Is the End Near for Newspapers?

The Pew Research Center published a report in Dec 2008 which identified a significant trend that may represent the beginning of the end for traditional Newspapers.

For the first time, more people (40%) said they rely mostly on the internet for news than cite newspapers (35%).

Another interesting trend is the Amazon Kindle.  I have had one of the Kindle’s since it came out.  For travelling, there is nothing better.  On the Kindle you can get books and newspapers delivered wirelessly to the device.

The price for the Kindle is around $349, but is likely to continue to drop in price.

Newspapers and magazines have repeatedly tried to sell their content in various online formats targeted at PC users but generally met with limited results.  I have tried several of these “digital editions” and have found them to be cumbersome to navigate and inconvenient to access.   Portable devices such as the Kindle and Sony eReader present a much more portable, and straight-forward user experience.  I imagine an Apple eReader can’t be far off…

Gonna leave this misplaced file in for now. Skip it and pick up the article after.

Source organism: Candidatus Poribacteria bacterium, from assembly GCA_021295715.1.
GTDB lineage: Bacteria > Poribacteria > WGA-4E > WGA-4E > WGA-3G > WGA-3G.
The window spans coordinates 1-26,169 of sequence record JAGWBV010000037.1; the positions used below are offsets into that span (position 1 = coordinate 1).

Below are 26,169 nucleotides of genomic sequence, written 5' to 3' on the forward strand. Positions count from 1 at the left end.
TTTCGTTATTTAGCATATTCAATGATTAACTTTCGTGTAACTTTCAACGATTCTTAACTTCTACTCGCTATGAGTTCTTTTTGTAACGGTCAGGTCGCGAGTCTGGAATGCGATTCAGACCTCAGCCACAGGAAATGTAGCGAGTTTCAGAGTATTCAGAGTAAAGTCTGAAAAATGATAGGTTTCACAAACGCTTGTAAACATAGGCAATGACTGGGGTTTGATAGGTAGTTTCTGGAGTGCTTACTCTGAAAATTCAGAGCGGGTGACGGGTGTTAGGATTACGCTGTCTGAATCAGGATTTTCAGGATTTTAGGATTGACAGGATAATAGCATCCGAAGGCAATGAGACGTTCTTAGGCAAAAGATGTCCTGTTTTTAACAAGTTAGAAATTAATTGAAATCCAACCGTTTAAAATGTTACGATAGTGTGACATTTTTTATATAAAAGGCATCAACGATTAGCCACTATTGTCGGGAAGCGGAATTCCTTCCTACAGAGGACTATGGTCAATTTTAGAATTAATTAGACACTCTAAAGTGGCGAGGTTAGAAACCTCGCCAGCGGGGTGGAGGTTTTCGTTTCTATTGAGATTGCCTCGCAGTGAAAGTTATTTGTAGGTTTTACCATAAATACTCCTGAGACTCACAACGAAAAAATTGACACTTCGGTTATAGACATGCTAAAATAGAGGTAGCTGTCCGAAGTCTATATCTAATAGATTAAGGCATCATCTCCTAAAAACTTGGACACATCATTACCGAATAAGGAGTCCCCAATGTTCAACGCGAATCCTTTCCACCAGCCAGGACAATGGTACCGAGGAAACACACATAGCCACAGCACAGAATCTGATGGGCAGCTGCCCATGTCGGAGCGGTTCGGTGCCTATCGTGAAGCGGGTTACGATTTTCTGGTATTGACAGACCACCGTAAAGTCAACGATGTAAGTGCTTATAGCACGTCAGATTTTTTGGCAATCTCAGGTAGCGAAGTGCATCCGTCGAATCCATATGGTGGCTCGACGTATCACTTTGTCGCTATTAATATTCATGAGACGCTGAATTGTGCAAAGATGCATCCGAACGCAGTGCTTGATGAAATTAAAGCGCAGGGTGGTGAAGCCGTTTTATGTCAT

For years I religiously subscribed to home delivery of local and national newspapers (more then one).  I stopped subscribing more then 10 years ago after I subscribed to broadband internet service.   Looking back on the last year I have purchased a newspaper less then 10 times when I have been out of the house with some time to kill.

Google is helping the demise of newspaper with it’s recently announced plans to start offering advertising on it’s Google News service.

A related personal trend I have noticed is that I no longer simply rely upon traditional news producers for my insights and opinions, but tend to draw upon a much wider set of sources – including blogs, ezines, etc.

Allan Mutter has a great blog that talks to the mistakes, challenges and general state of the news publishers.

Times are changing.


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